Multithreading in CRM

For anyone doing batch processing in Microsoft Dynamics CRM; you’ve most likely experienced how painfully slow it is compared to custom-built solutions. At least that’s how I approached it when I first started working with CRM 2011. Always being performance centric I was curious to see exactly how fast I could get it to run. Said and done, I put together a few samples.

But first a few words…

There are several issues one needs to be aware of. For one, every object written to the database needs to be serialized to SOAP and then deserialized, before being stored in the database. That means the following steps has to happen under the hood:

  1. Establish http connection
  2. Serialize object to SOAP
  3. Send the object(s) over the wire
  4. Deserialize object to SOAP
  5. Establish database connection
  6. Store data in database.

As you can see, there are many steps, which means many opportunities for optimization.

First attempt

This simply uses the ExecuteMultipleRequest, which is a built-in feature. You simply write many objects to the database at once. Done deal, here’s some sample code:

Second attempt

According to the CRM documentation you can have multiple threads running at once. I figured I’d give it a try. But, in order to not make the http connection back to the CRM server act as a bottle neck I figured I should create a unique context per thread. That way I can parallelize all the way back to the CRM server. Note the use of the ServiceConfigurationInstanceMode property on the context. Here’s the sample code:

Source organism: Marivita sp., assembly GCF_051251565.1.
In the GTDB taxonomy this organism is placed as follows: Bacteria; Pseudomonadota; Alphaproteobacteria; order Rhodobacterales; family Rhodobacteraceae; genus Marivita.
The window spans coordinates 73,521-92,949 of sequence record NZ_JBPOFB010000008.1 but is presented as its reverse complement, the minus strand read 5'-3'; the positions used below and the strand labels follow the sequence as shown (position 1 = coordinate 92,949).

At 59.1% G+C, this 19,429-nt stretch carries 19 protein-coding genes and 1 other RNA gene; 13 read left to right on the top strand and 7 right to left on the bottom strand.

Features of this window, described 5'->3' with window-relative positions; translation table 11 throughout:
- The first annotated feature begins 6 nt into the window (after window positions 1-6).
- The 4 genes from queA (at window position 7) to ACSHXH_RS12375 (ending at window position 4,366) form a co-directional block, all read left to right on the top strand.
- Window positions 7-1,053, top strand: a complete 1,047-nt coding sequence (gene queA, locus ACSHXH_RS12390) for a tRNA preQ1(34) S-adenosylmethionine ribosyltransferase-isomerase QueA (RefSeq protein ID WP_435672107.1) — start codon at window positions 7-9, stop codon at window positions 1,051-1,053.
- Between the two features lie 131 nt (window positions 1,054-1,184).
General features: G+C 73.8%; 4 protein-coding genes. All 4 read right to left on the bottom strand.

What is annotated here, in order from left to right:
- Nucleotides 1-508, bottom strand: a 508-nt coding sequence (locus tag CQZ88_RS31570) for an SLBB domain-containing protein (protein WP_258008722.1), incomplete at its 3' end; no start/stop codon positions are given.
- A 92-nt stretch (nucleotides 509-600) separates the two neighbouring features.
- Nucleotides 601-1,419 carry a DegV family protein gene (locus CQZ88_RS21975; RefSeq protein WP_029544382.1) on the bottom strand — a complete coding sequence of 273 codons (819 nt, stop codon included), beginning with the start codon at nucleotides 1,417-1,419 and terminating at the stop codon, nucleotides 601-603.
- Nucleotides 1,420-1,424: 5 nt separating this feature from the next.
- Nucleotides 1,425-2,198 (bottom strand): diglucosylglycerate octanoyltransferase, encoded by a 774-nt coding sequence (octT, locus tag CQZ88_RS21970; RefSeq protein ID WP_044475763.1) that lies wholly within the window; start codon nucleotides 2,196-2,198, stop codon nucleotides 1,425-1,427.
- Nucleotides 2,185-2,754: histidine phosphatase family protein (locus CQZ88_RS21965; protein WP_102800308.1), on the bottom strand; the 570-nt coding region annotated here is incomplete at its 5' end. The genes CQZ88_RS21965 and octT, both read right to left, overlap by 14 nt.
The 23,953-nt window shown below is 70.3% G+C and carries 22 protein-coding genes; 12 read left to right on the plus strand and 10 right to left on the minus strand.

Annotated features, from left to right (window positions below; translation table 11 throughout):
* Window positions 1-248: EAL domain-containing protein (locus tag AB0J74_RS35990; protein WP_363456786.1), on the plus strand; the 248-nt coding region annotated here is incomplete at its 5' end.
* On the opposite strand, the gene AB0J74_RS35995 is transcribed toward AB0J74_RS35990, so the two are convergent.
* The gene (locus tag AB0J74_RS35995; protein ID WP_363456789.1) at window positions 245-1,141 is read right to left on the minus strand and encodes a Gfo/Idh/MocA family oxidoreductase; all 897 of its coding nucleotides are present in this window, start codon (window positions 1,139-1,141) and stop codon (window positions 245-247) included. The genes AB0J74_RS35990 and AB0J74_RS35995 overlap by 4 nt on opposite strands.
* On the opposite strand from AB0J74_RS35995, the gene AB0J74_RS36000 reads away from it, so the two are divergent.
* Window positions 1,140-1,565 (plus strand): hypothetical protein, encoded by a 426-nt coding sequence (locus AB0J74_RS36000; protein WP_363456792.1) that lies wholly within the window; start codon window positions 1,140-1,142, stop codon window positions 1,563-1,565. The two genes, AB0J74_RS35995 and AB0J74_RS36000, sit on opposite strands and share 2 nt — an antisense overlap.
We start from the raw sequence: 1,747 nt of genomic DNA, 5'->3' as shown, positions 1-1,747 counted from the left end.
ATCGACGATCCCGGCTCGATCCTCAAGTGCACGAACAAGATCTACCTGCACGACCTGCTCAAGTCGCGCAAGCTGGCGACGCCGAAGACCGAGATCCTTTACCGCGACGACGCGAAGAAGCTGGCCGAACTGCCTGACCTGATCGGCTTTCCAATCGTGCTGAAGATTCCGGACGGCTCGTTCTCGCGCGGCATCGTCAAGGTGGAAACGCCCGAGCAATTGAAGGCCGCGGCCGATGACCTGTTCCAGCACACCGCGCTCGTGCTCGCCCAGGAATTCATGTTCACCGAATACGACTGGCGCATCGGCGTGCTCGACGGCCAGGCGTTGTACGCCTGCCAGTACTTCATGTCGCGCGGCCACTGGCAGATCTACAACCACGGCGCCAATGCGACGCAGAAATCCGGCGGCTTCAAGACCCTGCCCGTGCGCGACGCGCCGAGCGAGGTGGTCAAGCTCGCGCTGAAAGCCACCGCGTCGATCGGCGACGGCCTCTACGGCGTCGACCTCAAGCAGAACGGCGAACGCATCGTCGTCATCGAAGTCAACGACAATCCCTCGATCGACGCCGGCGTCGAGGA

Some code pointers:

  • Line 10: create a bunch of threads in a for-loop
  • Line 12: create a CRM context per thread
  • Line 18: create an ExecuteMultipleRequest for use by one thread
  • Line 28: Add items to the ExecuteMultipleRequest
  • Line 34: Insert all items in the ExecuteMultipleRequest
  • Line 38: Add the task to a list
  • Line 40: wait for all tasks to finish.

The sample code above uses:

  • The ExecuteMultipleRequest inside each thread loop
  • Multiple threads
  • One CRM context per thread

By utilizing all three concepts above I have managed to do 100 000 inserts in just under 7 minutes.

.NetCodeReactive Extensions

Using Rx in ASP.NET

I recently started an ASP.NET MVC 5 project, and having used Reactive Extensions (Rx) for five years in other projects I was really keen on using Rx in my ASP.NET code also. The question was how? Well, after some tinkering I figured it all out.

Asynchronous action methods

The first thing we’ll take advantage of is the fact that action methods in controllers can be asynchronous. Instead of declaring your action method like this:

You type:

That alone frees up the web server by asynchronously waiting for the response to ‘come back’. This means it can serve other requests in the meantime. The next step is of course converting an observable Rx chain like this:

into an ActionResult . Well, to do that we need an extension method. Basically, we want to convert an IObservable<T> to a  Task<T> . The reason is of course to match the action method’s return type.

Error handling

Also, we need to incorporate error handling, so that any exceptions are handled and the appropriate return value is used. In general I always prefer to have generic (“catch-all”) error handling in place, and then, if needed, we can customize it for specific cases. That way no errors slip through.

How to use it

I decided to use optional parameters for the error handling. Here’s what the default use of my extension method looks like:

You could also write:

And if you want to do specific error handling, you could do:

The extension method

As you can see from the code above you can specify an optional scheduler, as well as a custom timeout period.

Source code

The full source code is available on Github.